The Key Works of Modern Architecture by Frank Lloyd Wright would be the first modern architecture site in the US on the UNESCO World Heritage List.
The most recent successful US World Heritage site is the Poverty Point State Historic Site in Louisiana, which was added in 2014.
One of the amazing aspects of Ohio’s Middle Woodland peoples, who lived here 2,000 years ago, is that the archaeological record indicates their cultural practices could be found throughout middle and eastern North America.
In particular, these commonalities can be found at ceremonial and mortuary sites, and the broad geographical range that includes remains of these practices is referred to as the Hopewell Interaction Sphere, reaching from the East Coast to the Gulf of Mexico to as far west as the Rocky Mountains.
Ohio History Connection archaeologist Brad Lepper blogged last week about a recent discovery at the Garden Creek site in North Carolina. Archaeologists Alice Wright and Erika Loveland discovered the remains of a rectangular earthwork enclosure and craft workshop, much like those we see in the Ohio River Valley. The presence of a Hopewell-style earthwork there suggests the Hopewell Interaction Sphere included North Carolina.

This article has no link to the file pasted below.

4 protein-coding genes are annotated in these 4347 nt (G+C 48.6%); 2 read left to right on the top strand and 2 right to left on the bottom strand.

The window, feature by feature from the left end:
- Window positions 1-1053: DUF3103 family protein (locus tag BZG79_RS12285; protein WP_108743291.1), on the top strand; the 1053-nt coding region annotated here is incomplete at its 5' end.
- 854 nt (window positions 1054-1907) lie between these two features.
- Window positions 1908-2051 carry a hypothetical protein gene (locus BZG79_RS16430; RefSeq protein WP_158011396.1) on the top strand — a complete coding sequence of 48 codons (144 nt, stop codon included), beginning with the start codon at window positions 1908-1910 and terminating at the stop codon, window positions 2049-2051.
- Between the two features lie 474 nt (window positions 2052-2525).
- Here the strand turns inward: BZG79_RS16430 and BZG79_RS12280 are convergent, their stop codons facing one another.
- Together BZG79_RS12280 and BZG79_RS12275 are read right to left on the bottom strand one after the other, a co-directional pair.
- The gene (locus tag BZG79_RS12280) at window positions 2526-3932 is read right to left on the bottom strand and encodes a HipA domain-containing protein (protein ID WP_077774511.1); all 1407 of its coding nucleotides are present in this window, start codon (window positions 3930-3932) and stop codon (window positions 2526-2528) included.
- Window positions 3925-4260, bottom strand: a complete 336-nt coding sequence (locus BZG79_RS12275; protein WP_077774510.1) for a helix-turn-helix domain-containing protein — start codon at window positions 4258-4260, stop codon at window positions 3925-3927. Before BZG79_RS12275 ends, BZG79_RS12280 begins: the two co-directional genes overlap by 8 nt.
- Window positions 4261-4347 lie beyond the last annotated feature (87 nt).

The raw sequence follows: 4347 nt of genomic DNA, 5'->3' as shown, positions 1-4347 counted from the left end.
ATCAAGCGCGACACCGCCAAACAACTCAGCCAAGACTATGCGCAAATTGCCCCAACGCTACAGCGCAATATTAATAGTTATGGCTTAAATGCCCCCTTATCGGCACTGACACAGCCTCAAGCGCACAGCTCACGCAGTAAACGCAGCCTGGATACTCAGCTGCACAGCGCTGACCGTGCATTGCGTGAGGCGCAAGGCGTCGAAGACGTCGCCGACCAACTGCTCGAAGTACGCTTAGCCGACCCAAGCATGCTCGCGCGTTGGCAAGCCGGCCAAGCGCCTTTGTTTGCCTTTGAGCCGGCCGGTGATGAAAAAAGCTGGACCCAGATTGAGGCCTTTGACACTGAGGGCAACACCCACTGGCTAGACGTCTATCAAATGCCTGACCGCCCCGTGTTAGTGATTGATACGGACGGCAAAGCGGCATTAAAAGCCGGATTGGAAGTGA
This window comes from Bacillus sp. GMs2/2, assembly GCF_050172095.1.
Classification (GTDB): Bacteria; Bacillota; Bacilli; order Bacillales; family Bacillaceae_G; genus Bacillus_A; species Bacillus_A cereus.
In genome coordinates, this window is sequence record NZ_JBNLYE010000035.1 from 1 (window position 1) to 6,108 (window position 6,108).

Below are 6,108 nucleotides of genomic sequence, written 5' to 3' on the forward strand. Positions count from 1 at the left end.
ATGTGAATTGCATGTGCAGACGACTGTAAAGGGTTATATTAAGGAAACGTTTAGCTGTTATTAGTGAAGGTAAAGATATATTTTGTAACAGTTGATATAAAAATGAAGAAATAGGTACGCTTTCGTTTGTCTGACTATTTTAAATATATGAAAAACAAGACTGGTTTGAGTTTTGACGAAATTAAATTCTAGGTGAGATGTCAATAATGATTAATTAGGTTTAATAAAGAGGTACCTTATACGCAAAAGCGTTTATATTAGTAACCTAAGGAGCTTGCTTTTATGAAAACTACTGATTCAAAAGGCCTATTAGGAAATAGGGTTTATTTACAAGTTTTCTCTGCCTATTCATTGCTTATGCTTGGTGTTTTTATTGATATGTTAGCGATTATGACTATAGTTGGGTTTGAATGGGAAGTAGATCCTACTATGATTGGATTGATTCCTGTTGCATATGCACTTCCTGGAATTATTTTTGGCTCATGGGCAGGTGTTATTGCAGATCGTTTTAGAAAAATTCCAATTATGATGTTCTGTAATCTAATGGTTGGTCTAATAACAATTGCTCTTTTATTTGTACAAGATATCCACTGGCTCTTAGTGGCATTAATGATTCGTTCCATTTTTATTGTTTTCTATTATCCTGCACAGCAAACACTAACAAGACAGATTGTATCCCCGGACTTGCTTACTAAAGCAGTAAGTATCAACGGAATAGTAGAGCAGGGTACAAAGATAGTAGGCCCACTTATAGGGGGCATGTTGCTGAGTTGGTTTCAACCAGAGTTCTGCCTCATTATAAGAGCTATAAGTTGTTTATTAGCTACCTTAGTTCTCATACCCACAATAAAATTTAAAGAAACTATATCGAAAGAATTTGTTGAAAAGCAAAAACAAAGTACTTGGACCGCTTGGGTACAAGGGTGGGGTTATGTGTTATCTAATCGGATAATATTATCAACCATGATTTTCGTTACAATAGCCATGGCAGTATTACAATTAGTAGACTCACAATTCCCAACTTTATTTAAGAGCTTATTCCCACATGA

Lepper says he believes that the Hopewell Interaction Sphere comprised a “network of pilgrimage centers,” including the World Heritage Ohio sites Newark Earthworks and Mound City, which attracted people from around North America. These ceremonial centers have been compared to Mecca or Jerusalem. These people would bring gifts of exotic materials like mica, copper, obsidian and shells, like a large community social, and then they could have returned to their home communities full of religious inspiration.